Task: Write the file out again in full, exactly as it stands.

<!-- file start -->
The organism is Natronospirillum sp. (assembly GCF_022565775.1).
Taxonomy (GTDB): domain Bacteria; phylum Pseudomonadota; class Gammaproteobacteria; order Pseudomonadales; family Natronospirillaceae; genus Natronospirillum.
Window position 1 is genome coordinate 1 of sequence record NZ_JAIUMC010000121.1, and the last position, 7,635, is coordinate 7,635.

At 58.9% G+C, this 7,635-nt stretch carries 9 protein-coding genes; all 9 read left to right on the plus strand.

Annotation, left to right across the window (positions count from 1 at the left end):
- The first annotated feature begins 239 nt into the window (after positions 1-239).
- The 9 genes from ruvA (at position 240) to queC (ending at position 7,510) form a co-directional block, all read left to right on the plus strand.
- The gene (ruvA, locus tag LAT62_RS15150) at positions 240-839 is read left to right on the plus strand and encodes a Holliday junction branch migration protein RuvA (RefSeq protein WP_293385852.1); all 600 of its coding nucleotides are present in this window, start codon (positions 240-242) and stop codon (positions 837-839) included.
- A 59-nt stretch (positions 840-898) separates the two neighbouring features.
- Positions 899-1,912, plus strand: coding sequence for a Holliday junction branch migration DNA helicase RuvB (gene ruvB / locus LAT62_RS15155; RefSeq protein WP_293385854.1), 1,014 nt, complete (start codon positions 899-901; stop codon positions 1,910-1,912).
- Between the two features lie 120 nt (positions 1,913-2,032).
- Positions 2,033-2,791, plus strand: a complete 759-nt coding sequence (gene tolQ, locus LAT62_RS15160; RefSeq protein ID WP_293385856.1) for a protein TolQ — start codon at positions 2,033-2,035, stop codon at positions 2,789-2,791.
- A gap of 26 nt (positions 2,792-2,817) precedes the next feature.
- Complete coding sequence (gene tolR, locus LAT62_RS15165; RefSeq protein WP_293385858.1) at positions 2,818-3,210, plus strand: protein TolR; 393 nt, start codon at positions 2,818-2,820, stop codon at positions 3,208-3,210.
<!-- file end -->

The organism is Natronospirillum sp. (assembly GCF_022565775.1).
Taxonomy (GTDB): domain Bacteria; phylum Pseudomonadota; class Gammaproteobacteria; order Pseudomonadales; family Natronospirillaceae; genus Natronospirillum.
Window position 1 is genome coordinate 1 of sequence record NZ_JAIUMC010000121.1, and the last position, 7,635, is coordinate 7,635.

At 58.9% G+C, this 7,635-nt stretch carries 9 protein-coding genes; all 9 read left to right on the plus strand.

Annotation, left to right across the window (positions count from 1 at the left end):
- The first annotated feature begins 239 nt into the window (after positions 1-239).
- The 9 genes from ruvA (at position 240) to queC (ending at position 7,510) form a co-directional block, all read left to right on the plus strand.
- The gene (ruvA, locus tag LAT62_RS15150) at positions 240-839 is read left to right on the plus strand and encodes a Holliday junction branch migration protein RuvA (RefSeq protein WP_293385852.1); all 600 of its coding nucleotides are present in this window, start codon (positions 240-242) and stop codon (positions 837-839) included.
- A 59-nt stretch (positions 840-898) separates the two neighbouring features.
- Positions 899-1,912, plus strand: coding sequence for a Holliday junction branch migration DNA helicase RuvB (gene ruvB / locus LAT62_RS15155; RefSeq protein WP_293385854.1), 1,014 nt, complete (start codon positions 899-901; stop codon positions 1,910-1,912).
- Between the two features lie 120 nt (positions 1,913-2,032).
- Positions 2,033-2,791, plus strand: a complete 759-nt coding sequence (gene tolQ, locus LAT62_RS15160; RefSeq protein ID WP_293385856.1) for a protein TolQ — start codon at positions 2,033-2,035, stop codon at positions 2,789-2,791.
- A gap of 26 nt (positions 2,792-2,817) precedes the next feature.
- Complete coding sequence (gene tolR, locus LAT62_RS15165; RefSeq protein WP_293385858.1) at positions 2,818-3,210, plus strand: protein TolR; 393 nt, start codon at positions 2,818-2,820, stop codon at positions 3,208-3,210.